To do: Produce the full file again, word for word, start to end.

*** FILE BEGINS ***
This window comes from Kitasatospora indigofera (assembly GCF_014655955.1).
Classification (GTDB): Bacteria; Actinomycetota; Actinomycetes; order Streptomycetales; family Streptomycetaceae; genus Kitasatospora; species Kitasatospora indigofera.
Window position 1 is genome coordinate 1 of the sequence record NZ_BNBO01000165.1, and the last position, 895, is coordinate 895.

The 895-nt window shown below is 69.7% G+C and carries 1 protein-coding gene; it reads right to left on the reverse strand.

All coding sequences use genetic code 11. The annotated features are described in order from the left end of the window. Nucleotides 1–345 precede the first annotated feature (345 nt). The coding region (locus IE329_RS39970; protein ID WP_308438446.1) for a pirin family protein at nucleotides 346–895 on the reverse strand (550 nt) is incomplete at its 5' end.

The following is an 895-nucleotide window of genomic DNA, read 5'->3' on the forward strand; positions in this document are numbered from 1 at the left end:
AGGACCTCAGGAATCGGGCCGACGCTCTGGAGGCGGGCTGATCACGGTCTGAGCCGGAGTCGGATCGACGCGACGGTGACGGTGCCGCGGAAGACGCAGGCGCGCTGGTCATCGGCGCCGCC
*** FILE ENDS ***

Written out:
This window comes from Kitasatospora indigofera (assembly GCF_014655955.1).
Classification (GTDB): Bacteria; Actinomycetota; Actinomycetes; order Streptomycetales; family Streptomycetaceae; genus Kitasatospora; species Kitasatospora indigofera.
Window position 1 is genome coordinate 1 of the sequence record NZ_BNBO01000165.1, and the last position, 895, is coordinate 895.

The 895-nt window shown below is 69.7% G+C and carries 1 protein-coding gene; it reads right to left on the reverse strand.

All coding sequences use genetic code 11. The annotated features are described in order from the left end of the window. Nucleotides 1–345 precede the first annotated feature (345 nt). The coding region (locus IE329_RS39970; protein ID WP_308438446.1) for a pirin family protein at nucleotides 346–895 on the reverse strand (550 nt) is incomplete at its 5' end.

The following is an 895-nucleotide window of genomic DNA, read 5'->3' on the forward strand; positions in this document are numbered from 1 at the left end:
AGGACCTCAGGAATCGGGCCGACGCTCTGGAGGCGGGCTGATCACGGTCTGAGCCGGAGTCGGATCGACGCGACGGTGACGGTGCCGCGGAAGACGCAGGCGCGCTGGTCATCGGCGCCGCC